Bruce Barbour - August 2021
It should be a crime for companies to waste food and other items.
Supermarkets and other food manufacture and handling industries
will have to put in systems to ensure that food does not go to
waste. It has to be sold or given away before it goes off.
Similarly it will be a crime to throw away manufactured items,
including new electrical goods and new clothing.
These crimes will be punishable by company fines in the first
instance, getting higher for subsequent waste events. If the
waste crimes continues the general manager and directors will
become personally liable for payment of fines, which will not be
able to be reimbursed by the company.
(This is to counter appalling recent (2021) instances where some
large resellers have thrown out perfectly good new items
(electrical goods and other items) in order to not flood the
market and to keep prices high. It has probably been going on for
years. They were systematically dumping at the tip/landfill
millions of dollars worth of goods monthly, and even sacked staff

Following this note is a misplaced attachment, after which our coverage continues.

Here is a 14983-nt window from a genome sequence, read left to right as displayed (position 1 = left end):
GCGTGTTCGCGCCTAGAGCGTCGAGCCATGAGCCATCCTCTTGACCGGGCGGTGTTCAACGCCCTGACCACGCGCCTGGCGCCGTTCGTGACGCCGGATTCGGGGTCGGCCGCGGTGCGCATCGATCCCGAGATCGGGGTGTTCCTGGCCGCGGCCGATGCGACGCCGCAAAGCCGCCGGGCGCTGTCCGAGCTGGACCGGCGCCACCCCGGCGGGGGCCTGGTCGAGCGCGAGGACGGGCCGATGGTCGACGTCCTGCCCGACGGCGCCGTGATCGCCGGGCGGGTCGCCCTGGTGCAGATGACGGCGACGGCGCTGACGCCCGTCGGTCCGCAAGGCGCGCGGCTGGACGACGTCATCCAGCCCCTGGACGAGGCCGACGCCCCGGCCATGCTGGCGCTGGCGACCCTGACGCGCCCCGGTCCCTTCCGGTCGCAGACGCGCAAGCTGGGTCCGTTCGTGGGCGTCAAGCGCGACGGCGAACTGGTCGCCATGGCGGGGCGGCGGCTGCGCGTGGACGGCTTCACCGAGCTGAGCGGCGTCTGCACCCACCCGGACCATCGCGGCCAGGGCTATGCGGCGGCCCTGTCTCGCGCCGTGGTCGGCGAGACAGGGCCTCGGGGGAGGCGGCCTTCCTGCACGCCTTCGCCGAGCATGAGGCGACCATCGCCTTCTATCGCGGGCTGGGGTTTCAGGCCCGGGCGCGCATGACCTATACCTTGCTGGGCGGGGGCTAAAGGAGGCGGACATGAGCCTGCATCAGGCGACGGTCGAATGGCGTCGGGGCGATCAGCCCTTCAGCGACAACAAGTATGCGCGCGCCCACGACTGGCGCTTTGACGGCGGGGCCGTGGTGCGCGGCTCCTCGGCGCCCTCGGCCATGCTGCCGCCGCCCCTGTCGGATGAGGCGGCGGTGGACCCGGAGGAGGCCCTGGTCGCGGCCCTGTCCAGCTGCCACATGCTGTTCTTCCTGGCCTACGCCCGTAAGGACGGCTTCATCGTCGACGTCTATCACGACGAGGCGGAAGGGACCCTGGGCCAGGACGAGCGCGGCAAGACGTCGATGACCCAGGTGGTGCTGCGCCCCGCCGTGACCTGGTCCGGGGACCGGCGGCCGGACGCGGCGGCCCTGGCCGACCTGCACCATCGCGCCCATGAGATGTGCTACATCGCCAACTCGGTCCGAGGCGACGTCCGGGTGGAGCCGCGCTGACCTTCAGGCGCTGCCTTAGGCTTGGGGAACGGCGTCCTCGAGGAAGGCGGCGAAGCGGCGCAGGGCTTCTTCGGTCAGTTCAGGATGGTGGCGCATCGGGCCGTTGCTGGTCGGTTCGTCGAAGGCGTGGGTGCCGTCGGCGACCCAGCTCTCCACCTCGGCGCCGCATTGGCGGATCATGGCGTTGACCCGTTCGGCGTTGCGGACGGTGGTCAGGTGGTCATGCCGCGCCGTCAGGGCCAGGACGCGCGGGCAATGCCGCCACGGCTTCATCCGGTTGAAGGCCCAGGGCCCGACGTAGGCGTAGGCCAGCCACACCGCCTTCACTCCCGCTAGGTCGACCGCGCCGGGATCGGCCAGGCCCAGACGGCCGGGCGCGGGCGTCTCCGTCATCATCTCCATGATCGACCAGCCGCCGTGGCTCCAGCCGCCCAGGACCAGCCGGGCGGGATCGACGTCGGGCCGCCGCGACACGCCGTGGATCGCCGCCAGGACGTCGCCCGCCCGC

if they dared to take any thrown out item for their own use. Who
ever said that capitalism was efficient was wrong. Efficiency
means nothing, it is only profits that count in capitalism
and if that means throwing away perfectly good items to maintain
scarcity and therefore price that is what they will do.)
Outlawing Planned Obsolescence - and Shoddy Manufacture
Also in a similar vain I would outlaw planned obsolescence. This
is where a manufacturer designs and manufactures an item so that
it will breakdown after a couple of years (after the warranty
period has expired!) forcing people to buy a new item. And of
course there is virtually no economic repair option available.
Personally I think this is a flawed approach by the manufacturer
because if this happens to me I certainly won't buy another of
that item from the same manufacturer. In fact in the future I
probably won't buy any item from that manufacturer. However it
seems to be a thing. You see it a lot in the mobile phone market,
where manufacturers were hard-wiring in the battery so when the
battery went the phone was no longer usable and had to be
The only way to do this is to mandate long warranties and a
longer period where the manufacturer has to support and repair the
product that they supply for the cost of the materials and a
nominal handling charge (at least for a break down that is not
caused by the user). So at least a five year warranty and a ten
year support period - upping those time periods over time.
Mandating long warranty should also cut down on just plain shoddy
manufacture, whether it is planned obsolescence or simple
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